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Little Tux


At the 1000steine-Land 2004 J├╝rgen (legosternchen) and Manuela asked me to build a small version of the Big Tux. I worked five month on this idea. Since the Little Tux was to be very similar to his big brother (apart from the size), I used a 3D file again as a basis.

Since I wanted to create a sellable building instruction of this sculpture, I gathered the friendly permissions of Linus Torvalds (15.09.2005) and Larry Ewing (29.09.2005 ) to use the brand logo (Tux). Contrary to the popular belief, Tux and his descandants are not licensed under the GPL (GNU General Public License). The rights to use this logo belong alone to Larry Ewing, which was instructed by Linus Tovalds of Linux to create this logo.

Planning Stage

After a short while, I found a friendly architect through an Internet forum. He created cross-sections of the 3D model with the help of the software products Architectural Desktop (ADT) and Acad-Bau. He made a cross-section for each brick layer of Tux. Afterwards, a square grid was drawn over these pictures. With the help of this grid, I was able find the best angular approximation for the outer line (red lines in the photo). Since it is very helpful to see the outer line of the underlying brick level in each step, I have tried to copy it from the previous drawing (green line in the photo). Because normal paper with a weight of 80 g/m2 is too thick to show sketches on underlying paper, I built a small light table first. You can see this light table and how to build your own light table here: Tutorials: Light Table

Building Stage

Based on the drawing, I estimated the number of required bricks and purchased them in the USA. Since the package was sent by surface mail, I had to take a six-week break. As soon as the bricks arrived, continued with my work.

Computer based renderings are very helpful, but they do not show the color of the bricks. Additionally, they show unpleasant step-effects and other blunders. To avoid these, I often had to dismantle brick levels and rebuild them.

Exhibition Pictures

Building Instruction

I have often been asked for building instructions of my sculptures. To gather more information about this, I bought the book Virtual Lego and tested the relevant software tools. After a few test models I build the Tux as a digital version in MLCad. For that purpose, I built the Tux of Lego bricks for a second time and I transferred each brick layer to MLCad while building it. More information about creating building instructions and how to create own can be found here: Building Instruction: Little Tux and Tutorials: Building Instructions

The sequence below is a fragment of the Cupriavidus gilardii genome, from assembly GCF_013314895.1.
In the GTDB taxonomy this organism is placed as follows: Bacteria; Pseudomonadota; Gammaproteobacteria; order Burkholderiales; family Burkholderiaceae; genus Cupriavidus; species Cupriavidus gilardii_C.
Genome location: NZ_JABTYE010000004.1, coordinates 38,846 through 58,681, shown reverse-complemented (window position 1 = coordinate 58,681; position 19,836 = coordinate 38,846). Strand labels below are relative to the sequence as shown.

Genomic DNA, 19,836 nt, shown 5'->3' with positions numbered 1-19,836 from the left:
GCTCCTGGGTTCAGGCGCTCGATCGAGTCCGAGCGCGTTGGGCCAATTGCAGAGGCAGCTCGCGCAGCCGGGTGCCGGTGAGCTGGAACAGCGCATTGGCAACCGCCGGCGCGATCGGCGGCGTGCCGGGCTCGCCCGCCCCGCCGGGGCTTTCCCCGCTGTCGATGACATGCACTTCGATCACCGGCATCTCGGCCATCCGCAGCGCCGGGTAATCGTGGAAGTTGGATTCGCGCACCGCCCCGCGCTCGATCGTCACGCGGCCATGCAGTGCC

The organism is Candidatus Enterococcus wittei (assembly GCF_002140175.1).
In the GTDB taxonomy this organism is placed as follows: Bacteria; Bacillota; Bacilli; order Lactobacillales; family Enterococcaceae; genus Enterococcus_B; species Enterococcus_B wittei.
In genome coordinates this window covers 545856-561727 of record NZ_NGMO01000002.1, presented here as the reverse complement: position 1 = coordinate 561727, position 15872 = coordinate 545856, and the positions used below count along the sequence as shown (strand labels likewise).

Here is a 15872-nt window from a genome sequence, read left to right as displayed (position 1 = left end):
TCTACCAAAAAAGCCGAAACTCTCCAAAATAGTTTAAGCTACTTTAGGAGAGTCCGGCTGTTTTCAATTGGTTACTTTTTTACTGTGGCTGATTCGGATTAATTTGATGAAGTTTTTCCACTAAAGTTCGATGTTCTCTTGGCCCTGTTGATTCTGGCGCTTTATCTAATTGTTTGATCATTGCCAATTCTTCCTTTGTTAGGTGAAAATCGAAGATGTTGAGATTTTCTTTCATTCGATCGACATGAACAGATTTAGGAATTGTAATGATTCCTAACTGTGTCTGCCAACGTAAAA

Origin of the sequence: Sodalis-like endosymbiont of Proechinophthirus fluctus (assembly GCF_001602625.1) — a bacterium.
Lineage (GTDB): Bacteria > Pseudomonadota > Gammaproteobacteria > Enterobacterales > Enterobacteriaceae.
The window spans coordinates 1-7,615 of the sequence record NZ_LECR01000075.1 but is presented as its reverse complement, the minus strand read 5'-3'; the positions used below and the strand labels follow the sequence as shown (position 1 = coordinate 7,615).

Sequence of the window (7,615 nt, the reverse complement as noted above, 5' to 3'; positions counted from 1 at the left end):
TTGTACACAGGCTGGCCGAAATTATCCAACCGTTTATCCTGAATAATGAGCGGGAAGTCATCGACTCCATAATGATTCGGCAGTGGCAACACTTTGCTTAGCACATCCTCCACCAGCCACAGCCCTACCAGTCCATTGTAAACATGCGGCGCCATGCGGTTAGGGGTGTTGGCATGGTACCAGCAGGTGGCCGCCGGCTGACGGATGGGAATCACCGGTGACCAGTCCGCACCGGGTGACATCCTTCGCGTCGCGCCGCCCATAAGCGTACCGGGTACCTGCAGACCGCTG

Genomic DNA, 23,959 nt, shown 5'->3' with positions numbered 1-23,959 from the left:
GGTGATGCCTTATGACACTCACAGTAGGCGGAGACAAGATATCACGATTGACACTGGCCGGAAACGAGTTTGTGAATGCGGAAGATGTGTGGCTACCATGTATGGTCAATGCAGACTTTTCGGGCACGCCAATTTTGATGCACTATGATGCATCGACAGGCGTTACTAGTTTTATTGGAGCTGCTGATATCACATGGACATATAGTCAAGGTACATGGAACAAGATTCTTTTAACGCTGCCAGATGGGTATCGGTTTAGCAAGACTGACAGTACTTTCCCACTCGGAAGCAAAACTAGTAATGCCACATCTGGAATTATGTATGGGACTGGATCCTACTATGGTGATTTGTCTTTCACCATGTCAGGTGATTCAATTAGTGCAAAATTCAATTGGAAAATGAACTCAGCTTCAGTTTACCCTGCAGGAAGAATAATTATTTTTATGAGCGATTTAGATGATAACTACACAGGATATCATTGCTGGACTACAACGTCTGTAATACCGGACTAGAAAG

CAD and Rendering

The building instruction was to have a rendered frontpage. I also wanted to create a large poster of the Tux. With the help of the software products L3PAO and L3P, I converted my MLCad file in a POVRay file. Since despite my previous computer graphics knowledge POVRay was a totally uncharted territory for me, I was glad to find a POVRay expert in one of my fellow students. After a few remedial courses, many tutorials and many more test runs, I could render the Tux in a very high quality. For this rendering, I had to borrow a special computer (P4, 1800Mhz, 500MB RAM), since due to the use of radiosity, the rendering took 6 days and 3 hours. Because the picture file is 561 MB big, only a small detail picture of the right foot of the penguin is shown here. Surprisingly, you cannot read "Lego" on the studs but "LDraw".

Tux built by other Lego fans

For me, it is the utmost praise, if other Lego fans send in photos showing them with their models built with the help of my building instruction. A few fans created excellent and imaginative variations! Thank you very much.

The Negative Tux

Oliver Graubohm had a very special idea. He built a version of the Tux in complementary colors. If a photo of this Tux is transferred to the negative pattern, it appears in the original colors.

The Xmas Tux

At the end of 2006, many people around me beautified their houses or apartments with Christmas decorations. In the back of my mind was an idea which had already taken shape the year before: A Christmas Tux, or more precisely, a Christmas hat for the Tux.

I designed a building instruction for this christmas hat, too. Every buyer of the normal building instruction gets it as a free digital version.

Last modified on 2009/11/29 - Copyright 2000-2018 - Tobias Reichling

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